The Media Notepad: Former MBC HQ won’t be used for migrant shelter after all

A 2012 photo of the yet-to-open Museum of Broadcast Communications. (T Dog Media)

Also: The NAB is concerned about crime near their headquarters; ESPN 1000 owner drops Good Karma Brands; WNBA’s New York Liberty strikes broadcast deal with Fox in New York

The River North building where the Museum of Broadcast Communications was located won’t become a migrant shelter after all.

Last November, city leaders led by Mayor Brandon Johnson were looking to house migrants arriving from Texas in the building located on Kinzie and State vacated by MBC last year. However, the plan ran into zoning issues and was opposed by 42nd Ward Alderman Brian Hopkins, who said the building wasn’t meant for such use.

Now building owner Fern Hill has hired real estate brokerage firm CBRE to redevelop the property, according to Crain’s. The vacant building carries $7.8 million in debt.

The building’s construction for MBC cost $6 million in public money but was left unfinished for years due to the slow execution of funding. It finally opened in 2012, but in 2019 Fern Hill bought the top two floors of the building and exercised an option to buy the rest last year forcing MBC out, who has yet to find a new home.

The building’s sale doesn’t come as a surprise, as this part of the River North area had yet to rebound from the pandemic (which forced  MBC’s first closure in March 2020) amid growing concerns about crime in the area as low attendance forced the MBC museum to close twice more in the Covid era, with the third and final closure taking place last April 30.


If you noticed the disappearance of ESPN 1000 (WMVP-AM) from January’s ratings list, you’re not alone. Now we know the reason – the owner of the station decided not to renew its contract with Nielsen.

The decision was made by Wisconsin-based Good Karma Brands, noting the way Nielsen measured its audience through portable people meters – or PPMs was “outdated” as other ways to measure audiences have emerged, such as podcast downloads. The move took place on January 1 and affects all six cities Good Karma owns stations in, including New York, Los Angeles, and Milwaukee.

“It’s outdated to use one form of media to measure a show, especially one that doesn’t reflect the entire listening audience and viewing audience across all the different ways we distribute our media now.”, said Good Karma CEO Craig Karmazin in a newspaper interview, referring to streaming and digital.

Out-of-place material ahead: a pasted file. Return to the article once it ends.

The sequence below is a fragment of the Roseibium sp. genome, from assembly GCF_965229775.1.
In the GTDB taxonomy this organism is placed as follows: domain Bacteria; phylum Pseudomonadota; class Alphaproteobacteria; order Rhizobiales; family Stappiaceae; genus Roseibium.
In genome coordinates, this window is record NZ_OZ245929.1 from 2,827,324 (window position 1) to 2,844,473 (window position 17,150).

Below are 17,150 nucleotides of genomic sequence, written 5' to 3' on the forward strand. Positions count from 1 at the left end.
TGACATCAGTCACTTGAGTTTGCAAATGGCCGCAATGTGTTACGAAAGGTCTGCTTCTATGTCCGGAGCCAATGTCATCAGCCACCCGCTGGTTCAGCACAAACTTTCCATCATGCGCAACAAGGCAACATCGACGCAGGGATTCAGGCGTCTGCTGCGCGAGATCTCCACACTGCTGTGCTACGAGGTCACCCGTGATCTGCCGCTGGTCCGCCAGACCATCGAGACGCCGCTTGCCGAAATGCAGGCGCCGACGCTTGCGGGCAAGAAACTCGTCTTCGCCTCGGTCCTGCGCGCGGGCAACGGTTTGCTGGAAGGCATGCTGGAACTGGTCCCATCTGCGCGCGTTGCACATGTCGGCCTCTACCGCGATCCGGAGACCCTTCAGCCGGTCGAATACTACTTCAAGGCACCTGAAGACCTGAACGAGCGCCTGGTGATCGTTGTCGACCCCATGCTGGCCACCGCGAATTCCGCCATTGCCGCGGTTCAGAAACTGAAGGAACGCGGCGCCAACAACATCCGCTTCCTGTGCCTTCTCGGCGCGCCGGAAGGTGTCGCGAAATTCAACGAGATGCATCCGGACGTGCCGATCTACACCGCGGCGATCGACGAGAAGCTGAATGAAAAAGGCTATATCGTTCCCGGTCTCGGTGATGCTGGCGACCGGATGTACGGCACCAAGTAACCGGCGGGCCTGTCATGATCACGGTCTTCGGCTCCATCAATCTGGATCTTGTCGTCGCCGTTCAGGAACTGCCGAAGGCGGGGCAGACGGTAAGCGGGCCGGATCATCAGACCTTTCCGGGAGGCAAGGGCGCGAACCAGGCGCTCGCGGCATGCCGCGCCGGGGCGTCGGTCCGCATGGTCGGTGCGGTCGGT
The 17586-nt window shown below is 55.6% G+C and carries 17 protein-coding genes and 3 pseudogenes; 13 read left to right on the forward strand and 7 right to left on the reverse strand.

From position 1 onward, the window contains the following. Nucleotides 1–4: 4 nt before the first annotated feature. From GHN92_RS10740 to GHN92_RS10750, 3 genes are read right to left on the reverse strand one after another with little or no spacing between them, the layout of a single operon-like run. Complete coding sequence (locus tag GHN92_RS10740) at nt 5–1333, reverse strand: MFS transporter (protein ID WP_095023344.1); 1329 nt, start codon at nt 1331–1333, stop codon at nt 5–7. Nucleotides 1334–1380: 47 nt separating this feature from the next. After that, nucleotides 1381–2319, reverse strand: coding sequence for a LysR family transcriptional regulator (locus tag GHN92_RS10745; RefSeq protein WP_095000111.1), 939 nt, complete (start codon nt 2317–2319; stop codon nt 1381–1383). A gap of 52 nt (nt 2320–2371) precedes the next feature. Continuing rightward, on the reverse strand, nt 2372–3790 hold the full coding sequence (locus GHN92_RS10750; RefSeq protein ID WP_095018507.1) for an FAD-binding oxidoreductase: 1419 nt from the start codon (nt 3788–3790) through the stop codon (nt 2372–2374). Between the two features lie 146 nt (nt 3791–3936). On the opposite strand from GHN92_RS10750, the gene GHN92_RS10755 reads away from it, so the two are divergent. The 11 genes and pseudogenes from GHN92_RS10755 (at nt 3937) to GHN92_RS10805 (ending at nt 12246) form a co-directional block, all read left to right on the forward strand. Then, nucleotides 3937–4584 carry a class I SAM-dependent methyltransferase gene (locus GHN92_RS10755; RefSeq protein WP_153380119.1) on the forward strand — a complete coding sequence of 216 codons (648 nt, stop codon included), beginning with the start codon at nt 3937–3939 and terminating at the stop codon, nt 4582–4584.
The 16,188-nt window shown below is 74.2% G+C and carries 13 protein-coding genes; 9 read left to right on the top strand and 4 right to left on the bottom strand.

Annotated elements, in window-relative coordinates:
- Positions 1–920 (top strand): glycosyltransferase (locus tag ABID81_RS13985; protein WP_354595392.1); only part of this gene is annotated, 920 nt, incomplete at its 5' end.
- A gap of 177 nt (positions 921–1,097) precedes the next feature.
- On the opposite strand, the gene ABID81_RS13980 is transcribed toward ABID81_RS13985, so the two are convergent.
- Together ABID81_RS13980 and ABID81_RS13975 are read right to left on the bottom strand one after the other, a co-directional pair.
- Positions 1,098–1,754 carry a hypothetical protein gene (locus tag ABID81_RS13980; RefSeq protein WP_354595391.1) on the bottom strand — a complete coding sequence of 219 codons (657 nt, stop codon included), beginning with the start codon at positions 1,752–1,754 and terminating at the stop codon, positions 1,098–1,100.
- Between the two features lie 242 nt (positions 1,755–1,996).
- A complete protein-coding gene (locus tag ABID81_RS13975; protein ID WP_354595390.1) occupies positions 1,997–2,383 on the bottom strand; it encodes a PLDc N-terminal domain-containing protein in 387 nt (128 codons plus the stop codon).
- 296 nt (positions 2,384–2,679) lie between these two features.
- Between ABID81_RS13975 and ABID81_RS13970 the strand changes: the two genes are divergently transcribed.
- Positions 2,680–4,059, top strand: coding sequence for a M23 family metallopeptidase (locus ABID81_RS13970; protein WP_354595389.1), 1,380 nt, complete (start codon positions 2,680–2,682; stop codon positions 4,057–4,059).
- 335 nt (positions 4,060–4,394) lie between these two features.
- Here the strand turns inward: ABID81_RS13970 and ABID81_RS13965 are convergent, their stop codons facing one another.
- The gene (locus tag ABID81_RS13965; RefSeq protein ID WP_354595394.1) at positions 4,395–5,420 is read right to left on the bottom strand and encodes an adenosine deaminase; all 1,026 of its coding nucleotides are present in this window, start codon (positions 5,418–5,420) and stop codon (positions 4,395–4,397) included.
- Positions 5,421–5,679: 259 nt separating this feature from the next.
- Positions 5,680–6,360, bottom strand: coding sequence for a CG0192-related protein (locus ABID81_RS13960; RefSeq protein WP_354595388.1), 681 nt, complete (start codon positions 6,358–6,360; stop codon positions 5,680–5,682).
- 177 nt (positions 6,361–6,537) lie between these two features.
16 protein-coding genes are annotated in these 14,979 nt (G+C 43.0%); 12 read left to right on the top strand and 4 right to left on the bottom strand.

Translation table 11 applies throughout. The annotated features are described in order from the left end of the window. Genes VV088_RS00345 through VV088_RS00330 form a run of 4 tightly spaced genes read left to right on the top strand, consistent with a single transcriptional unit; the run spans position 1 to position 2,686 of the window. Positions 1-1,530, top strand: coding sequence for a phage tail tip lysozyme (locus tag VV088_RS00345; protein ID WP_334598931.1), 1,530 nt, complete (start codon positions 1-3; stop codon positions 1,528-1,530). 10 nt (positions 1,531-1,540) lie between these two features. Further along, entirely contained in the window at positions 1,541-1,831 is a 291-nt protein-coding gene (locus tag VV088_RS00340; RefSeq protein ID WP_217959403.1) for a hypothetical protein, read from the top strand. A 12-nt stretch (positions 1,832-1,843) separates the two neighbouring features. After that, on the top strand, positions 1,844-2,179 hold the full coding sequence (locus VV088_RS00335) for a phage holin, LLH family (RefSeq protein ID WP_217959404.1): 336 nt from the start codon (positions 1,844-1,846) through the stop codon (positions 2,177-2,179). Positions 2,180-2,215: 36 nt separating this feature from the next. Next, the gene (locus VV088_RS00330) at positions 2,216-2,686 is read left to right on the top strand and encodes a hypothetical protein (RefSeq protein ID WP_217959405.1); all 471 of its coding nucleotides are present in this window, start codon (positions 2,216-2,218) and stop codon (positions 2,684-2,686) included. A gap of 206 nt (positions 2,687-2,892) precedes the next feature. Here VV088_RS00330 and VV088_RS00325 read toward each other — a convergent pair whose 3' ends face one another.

It’s the same feeling shared by other media companies in both radio and television as on the latter side, Sunbeam owner WSVN Miami and WHDH/WLVI Boston sued Nielsen for monopoly power over television stations in 2009 (they lost) while other station groups have added Comscore and other metrics as audience measuring tools.

Nielsen has a policy of not listing radio stations in their rankings who aren’t subscribers to their services. Salem Broadcasting dropped its subscription years ago as its stations – including Chicago’s WIND-AM – haven’t appeared in quite some time. Nielsen also stopped measuring cross-border stations coming into the U.S. from Canada, impacting Detroit and Buffalo books (but not Mexico.)

Here in Chicago, ESPN 1000 trailed arch-rival The Score (WSCR-AM) in the overall ratings despite adding Bears football. But as we all know, “overall” numbers don’t tell the complete story as sports radio’s key demo is men 25-54, whose numbers are often unavailable.

In New York, it’s a similar story with WFAN maintaining a lead with Good Karma’s ESPN-branded station, who is moving off the FM dial as its lease with the frequency expires in August. The station remains on the AM 1050 frequency.


The lobbying group that represents local TV stations whose newscasts cover lots of crime is now fed up with crime itself.